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Vertical cities: farewell horizontal?

I love this urban style, it is perfect

Paul Dobraszczyk

Robin Hood’s Bay, North Yorkshire

Recently, whilst holidaying on the northeast coast of England, I became fascinated by the vertical quality of the built environment there. In the Yorkshire coastal settlements of Staithes, Runswick Bay, Whitby and Robin Hood’s Bay, many of the houses are constructed on steep-sided land fronting natural bays or man-made harbours. Built mainly from the 16th century onwards, these villages and towns presented a remarkably dense built environment, presumably to take full advantage of what nature had provided – to cash in on the lucrative coming together of sea and land, whether through fishing in the case of Staithes and Whitby or smuggling at Robin Hood’s Bay.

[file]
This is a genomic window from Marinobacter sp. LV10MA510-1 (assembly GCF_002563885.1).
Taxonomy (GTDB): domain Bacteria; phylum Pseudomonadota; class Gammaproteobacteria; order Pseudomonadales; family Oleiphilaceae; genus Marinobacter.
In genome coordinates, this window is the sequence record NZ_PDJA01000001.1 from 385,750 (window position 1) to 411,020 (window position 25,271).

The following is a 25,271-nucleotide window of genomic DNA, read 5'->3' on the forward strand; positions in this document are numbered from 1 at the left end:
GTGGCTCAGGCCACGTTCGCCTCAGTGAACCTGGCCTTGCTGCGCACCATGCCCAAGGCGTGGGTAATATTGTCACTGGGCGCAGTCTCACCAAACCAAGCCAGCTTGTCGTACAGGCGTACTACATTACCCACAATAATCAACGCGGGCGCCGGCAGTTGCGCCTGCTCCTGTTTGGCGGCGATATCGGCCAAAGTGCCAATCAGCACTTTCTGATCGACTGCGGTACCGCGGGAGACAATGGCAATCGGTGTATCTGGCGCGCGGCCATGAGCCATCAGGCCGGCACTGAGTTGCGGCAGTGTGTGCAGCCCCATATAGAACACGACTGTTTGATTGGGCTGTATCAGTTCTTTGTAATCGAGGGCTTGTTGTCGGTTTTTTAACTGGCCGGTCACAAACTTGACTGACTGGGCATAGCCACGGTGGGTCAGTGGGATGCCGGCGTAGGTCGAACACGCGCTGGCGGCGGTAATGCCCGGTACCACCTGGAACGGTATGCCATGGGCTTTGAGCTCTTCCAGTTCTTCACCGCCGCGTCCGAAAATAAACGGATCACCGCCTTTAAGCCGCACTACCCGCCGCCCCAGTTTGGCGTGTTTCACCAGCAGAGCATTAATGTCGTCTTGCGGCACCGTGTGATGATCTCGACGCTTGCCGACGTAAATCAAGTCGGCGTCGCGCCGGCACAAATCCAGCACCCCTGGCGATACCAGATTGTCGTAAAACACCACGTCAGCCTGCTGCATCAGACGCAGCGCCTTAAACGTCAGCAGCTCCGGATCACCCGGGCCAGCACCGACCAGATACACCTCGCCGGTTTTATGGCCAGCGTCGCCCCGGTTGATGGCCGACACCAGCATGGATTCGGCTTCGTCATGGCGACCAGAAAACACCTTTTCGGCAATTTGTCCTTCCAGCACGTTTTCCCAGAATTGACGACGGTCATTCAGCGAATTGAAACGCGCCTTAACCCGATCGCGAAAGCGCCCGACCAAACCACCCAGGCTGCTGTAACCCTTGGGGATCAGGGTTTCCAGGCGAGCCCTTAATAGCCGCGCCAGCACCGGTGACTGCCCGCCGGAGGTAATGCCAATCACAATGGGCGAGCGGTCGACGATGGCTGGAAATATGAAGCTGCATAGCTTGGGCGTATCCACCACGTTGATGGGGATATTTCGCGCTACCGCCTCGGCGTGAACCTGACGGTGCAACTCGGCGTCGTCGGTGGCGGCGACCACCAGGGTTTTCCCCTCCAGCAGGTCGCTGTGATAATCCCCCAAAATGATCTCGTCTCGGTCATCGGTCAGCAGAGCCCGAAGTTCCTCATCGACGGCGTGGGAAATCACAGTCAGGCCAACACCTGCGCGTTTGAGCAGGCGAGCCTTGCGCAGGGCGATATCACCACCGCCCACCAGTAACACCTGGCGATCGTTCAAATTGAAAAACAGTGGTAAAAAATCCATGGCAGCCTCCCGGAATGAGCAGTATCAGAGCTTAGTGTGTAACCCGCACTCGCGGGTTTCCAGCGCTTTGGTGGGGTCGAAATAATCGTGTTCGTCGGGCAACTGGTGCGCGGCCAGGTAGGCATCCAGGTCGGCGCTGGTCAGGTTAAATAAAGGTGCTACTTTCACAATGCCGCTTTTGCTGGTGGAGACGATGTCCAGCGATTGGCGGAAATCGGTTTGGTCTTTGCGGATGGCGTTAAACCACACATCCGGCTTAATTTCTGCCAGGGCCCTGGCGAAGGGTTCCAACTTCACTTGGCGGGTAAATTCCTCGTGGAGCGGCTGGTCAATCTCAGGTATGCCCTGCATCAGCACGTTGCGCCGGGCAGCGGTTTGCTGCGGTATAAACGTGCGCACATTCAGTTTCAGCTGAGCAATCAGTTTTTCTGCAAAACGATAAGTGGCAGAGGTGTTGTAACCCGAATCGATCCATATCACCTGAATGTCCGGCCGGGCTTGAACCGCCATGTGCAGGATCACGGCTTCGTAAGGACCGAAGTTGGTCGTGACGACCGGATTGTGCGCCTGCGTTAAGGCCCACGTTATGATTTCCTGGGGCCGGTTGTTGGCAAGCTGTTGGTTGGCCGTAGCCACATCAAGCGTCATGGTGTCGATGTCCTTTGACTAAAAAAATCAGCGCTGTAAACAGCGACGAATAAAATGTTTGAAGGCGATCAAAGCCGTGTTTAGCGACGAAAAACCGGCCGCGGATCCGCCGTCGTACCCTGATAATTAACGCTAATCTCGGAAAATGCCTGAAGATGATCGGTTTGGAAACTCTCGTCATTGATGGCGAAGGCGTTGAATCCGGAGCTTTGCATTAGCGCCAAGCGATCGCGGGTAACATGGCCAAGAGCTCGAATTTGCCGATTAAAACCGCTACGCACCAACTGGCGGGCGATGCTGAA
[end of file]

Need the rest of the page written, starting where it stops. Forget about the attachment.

Staithes

Whitby harbour

The density of these settlements – their small houses all connected by extremely narrow cobbled paths and steep steps – and their fascinating vertical topography reminded me of the favelas of Rio-de-Janeiro and other informal housing…

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